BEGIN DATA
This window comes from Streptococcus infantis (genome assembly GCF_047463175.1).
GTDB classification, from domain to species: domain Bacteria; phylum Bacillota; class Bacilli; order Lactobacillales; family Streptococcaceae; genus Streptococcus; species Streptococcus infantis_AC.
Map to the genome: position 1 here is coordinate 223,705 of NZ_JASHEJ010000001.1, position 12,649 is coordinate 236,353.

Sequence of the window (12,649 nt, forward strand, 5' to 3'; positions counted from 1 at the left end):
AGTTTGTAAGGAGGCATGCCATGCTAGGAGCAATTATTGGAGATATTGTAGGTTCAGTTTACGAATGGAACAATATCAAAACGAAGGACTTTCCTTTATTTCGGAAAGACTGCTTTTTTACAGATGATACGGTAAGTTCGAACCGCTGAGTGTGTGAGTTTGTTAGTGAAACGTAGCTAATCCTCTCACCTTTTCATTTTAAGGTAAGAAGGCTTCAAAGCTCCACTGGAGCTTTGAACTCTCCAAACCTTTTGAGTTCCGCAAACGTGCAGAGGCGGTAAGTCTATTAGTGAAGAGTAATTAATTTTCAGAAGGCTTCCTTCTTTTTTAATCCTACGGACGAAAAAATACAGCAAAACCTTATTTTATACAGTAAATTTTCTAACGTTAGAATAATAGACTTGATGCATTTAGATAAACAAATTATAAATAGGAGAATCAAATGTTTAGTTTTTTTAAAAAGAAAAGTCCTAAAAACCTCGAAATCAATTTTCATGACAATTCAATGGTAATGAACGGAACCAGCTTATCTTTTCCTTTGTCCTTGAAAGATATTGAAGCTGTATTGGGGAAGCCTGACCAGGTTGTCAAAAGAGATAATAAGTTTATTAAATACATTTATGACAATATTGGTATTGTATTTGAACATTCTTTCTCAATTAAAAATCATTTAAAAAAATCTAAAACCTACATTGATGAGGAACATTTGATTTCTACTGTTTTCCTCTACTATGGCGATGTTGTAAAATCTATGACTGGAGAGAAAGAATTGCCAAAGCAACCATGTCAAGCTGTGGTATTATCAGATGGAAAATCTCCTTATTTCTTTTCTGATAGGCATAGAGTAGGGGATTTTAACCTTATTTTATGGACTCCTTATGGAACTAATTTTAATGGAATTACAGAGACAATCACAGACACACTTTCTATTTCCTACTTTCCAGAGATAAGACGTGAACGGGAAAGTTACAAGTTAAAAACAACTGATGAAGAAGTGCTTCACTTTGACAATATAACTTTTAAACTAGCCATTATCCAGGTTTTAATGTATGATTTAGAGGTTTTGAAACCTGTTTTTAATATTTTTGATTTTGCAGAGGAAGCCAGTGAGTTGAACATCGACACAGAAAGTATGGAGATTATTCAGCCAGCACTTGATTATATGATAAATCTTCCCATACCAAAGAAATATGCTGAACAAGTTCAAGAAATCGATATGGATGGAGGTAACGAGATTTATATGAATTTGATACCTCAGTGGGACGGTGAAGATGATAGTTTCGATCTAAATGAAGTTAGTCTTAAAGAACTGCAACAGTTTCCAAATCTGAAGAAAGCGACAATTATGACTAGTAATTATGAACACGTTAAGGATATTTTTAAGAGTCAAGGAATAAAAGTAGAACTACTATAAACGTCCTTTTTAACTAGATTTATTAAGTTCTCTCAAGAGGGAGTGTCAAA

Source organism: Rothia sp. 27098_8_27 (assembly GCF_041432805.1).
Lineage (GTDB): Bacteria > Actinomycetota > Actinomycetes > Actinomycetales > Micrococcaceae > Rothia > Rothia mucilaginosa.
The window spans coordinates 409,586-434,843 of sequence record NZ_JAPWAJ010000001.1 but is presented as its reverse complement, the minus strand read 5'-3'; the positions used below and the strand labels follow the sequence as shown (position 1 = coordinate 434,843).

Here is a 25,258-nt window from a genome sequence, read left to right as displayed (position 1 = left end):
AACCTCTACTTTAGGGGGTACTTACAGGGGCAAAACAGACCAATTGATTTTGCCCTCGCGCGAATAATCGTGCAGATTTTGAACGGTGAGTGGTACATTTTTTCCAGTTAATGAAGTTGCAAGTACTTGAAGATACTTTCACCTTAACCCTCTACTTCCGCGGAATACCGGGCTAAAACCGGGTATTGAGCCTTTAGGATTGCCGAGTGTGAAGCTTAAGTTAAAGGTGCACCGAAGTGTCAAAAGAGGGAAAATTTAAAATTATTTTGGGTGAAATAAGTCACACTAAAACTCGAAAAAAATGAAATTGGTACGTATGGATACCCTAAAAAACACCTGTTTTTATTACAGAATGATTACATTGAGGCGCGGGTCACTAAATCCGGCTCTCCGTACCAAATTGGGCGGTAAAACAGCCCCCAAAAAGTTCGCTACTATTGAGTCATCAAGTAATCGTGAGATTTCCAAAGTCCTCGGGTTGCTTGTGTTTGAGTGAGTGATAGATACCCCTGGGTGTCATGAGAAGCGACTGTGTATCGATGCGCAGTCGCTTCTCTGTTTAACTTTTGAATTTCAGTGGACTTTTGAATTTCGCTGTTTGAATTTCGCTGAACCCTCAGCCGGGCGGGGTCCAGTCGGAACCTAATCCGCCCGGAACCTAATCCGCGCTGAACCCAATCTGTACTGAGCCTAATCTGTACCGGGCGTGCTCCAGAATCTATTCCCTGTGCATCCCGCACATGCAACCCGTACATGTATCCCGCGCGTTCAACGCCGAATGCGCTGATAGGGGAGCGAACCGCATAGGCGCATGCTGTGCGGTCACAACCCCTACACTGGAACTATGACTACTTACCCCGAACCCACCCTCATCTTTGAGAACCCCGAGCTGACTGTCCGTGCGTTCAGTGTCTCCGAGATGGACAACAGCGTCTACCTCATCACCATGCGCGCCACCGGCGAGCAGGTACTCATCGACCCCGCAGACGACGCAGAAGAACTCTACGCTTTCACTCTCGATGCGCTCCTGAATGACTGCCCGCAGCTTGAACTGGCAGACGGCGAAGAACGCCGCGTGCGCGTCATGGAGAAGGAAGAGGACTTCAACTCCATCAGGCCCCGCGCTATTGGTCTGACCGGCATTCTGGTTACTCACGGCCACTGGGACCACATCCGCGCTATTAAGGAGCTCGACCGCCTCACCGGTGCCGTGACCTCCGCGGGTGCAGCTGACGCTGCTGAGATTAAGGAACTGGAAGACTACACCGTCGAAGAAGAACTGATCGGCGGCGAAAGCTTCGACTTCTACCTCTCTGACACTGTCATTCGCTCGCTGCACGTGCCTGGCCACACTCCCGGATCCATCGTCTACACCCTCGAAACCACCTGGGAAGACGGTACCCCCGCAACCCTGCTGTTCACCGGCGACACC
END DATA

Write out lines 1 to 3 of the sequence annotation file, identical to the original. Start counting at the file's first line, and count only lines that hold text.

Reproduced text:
This window comes from Streptococcus infantis (genome assembly GCF_047463175.1).
GTDB classification, from domain to species: domain Bacteria; phylum Bacillota; class Bacilli; order Lactobacillales; family Streptococcaceae; genus Streptococcus; species Streptococcus infantis_AC.
Map to the genome: position 1 here is coordinate 223,705 of NZ_JASHEJ010000001.1, position 12,649 is coordinate 236,353.